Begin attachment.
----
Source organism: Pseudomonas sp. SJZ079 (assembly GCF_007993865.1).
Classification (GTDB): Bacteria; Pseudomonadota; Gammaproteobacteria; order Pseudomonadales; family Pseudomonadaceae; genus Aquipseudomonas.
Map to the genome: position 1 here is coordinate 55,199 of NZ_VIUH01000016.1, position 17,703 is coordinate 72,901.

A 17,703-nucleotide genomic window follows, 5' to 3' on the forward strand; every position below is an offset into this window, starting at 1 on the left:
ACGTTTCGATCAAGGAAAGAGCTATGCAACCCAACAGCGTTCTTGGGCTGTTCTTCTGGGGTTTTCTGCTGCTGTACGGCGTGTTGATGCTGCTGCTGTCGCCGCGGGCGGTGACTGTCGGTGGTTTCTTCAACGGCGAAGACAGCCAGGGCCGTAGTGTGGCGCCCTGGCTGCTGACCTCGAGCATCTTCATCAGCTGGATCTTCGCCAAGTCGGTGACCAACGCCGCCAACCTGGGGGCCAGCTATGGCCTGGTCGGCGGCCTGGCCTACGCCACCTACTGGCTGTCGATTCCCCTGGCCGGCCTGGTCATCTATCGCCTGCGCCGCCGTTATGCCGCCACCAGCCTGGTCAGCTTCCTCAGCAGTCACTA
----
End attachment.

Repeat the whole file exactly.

Source organism: Pseudomonas sp. SJZ079 (assembly GCF_007993865.1).
Classification (GTDB): Bacteria; Pseudomonadota; Gammaproteobacteria; order Pseudomonadales; family Pseudomonadaceae; genus Aquipseudomonas.
Map to the genome: position 1 here is coordinate 55,199 of NZ_VIUH01000016.1, position 17,703 is coordinate 72,901.

A 17,703-nucleotide genomic window follows, 5' to 3' on the forward strand; every position below is an offset into this window, starting at 1 on the left:
ACGTTTCGATCAAGGAAAGAGCTATGCAACCCAACAGCGTTCTTGGGCTGTTCTTCTGGGGTTTTCTGCTGCTGTACGGCGTGTTGATGCTGCTGCTGTCGCCGCGGGCGGTGACTGTCGGTGGTTTCTTCAACGGCGAAGACAGCCAGGGCCGTAGTGTGGCGCCCTGGCTGCTGACCTCGAGCATCTTCATCAGCTGGATCTTCGCCAAGTCGGTGACCAACGCCGCCAACCTGGGGGCCAGCTATGGCCTGGTCGGCGGCCTGGCCTACGCCACCTACTGGCTGTCGATTCCCCTGGCCGGCCTGGTCATCTATCGCCTGCGCCGCCGTTATGCCGCCACCAGCCTGGTCAGCTTCCTCAGCAGTCACTA